To achieve this, ancient Roman hairdressers used something that salons today would never consider—a needle and thread. Stephens’s breakthrough came in 2005 when she researched her hunch about sewing the bits and braids together.
While paging through Roman literature on the subject, the Latin word acus showed up. It had two meanings: “hairpin,” which translators mistakenly favored, and “needle and thread,” which allowed her to disprove the wig angle. Stephens’s ongoing research has earned the respect of scholars, and her work is published in scientific journals.
The human nose is not the only body part with a sense of smell. In 2018, researchers discovered that hair follicles have the same olfactory receptors that line the nasal passages. These receptors bind with odor molecules and signal the brain that there are doughnuts in the office or that the trash reeks.
Although hair can detect odors, it is not as obvious. Even so, tests determined that hair likes the smell of sandalwood. A synthetic version called Sandalore excites follicles, and the discovery could boost the hair growth business.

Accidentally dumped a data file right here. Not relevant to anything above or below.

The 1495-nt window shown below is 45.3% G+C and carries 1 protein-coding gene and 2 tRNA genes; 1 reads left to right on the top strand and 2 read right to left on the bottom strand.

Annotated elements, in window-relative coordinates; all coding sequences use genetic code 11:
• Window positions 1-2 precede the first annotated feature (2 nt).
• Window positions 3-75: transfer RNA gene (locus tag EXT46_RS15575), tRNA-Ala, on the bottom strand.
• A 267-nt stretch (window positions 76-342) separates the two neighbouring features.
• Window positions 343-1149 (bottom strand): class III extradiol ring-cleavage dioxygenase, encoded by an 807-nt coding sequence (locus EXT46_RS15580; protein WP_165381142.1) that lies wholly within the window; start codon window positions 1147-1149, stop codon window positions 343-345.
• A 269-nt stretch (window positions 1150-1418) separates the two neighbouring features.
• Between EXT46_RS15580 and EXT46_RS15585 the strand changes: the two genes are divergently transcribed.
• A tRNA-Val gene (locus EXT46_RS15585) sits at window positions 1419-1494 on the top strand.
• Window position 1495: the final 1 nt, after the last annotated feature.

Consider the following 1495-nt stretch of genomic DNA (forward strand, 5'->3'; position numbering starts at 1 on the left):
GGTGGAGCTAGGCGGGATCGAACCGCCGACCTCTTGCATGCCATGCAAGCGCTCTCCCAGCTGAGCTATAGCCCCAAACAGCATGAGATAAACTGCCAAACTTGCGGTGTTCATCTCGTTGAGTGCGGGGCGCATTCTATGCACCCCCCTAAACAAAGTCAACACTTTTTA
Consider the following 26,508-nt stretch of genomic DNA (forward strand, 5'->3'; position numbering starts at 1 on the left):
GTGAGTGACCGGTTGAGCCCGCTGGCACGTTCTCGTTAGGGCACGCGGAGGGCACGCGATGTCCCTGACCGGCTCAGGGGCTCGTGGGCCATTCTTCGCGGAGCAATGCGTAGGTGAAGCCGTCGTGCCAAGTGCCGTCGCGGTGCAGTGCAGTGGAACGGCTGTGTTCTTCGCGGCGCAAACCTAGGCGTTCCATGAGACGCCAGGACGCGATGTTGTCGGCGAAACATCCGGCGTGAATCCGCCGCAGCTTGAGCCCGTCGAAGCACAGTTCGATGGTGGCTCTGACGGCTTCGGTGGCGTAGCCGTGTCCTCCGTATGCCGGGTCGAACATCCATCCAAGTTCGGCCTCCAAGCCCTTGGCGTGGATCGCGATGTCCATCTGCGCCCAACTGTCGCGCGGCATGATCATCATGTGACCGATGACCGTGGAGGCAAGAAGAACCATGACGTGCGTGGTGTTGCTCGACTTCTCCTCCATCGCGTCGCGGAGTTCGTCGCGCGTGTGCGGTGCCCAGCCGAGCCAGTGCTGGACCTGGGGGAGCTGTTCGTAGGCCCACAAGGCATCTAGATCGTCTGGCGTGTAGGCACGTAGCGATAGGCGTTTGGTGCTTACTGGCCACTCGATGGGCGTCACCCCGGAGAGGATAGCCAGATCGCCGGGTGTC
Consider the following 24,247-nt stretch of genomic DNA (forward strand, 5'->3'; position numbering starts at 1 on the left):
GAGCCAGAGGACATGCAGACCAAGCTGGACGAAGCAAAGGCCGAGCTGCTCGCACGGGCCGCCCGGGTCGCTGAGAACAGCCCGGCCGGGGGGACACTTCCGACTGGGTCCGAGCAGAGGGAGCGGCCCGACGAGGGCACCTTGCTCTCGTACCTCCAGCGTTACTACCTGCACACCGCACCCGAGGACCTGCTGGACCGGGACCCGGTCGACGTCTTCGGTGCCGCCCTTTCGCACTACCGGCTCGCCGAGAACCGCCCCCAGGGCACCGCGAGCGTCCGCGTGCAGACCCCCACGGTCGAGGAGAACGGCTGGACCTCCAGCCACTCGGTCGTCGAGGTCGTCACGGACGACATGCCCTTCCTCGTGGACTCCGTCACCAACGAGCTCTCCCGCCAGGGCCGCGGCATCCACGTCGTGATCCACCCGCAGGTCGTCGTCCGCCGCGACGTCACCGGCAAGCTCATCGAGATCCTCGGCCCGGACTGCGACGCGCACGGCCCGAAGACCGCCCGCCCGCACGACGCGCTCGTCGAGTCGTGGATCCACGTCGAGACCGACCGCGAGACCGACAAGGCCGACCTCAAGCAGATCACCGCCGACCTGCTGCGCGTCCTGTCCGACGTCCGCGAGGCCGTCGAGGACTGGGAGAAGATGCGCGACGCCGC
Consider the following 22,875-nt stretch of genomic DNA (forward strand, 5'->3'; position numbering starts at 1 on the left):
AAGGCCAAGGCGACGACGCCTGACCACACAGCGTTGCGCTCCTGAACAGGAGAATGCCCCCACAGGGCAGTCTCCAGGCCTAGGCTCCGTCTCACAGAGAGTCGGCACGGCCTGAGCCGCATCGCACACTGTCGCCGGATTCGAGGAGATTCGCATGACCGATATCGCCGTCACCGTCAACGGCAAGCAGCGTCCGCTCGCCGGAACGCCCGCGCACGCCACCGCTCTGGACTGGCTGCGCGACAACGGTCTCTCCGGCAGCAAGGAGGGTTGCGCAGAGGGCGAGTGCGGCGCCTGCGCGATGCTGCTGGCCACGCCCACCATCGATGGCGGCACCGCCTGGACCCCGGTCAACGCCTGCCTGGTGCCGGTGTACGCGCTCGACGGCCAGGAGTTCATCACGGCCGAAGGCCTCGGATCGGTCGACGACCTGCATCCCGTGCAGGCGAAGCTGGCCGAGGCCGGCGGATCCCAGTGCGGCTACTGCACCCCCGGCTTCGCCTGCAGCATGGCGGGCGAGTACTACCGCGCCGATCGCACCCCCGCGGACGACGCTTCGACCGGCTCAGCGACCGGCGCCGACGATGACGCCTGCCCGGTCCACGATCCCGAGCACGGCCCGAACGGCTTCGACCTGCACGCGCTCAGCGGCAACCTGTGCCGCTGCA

Hair’s olfactory receptor is a specific type called OR2AT4. While natural sandalwood produces no results, Sandalore positively influences this receptor in keratinocytes. These cells produce keratin, the protein that gives hair its good looks.
When researchers treated hair follicles with Sandalore, the death rate of keratinocytes dropped dramatically. Even better, the synthetic compound encouraged a growth hormone called iGF-1. It also slowed down the phase when hair dies and falls out.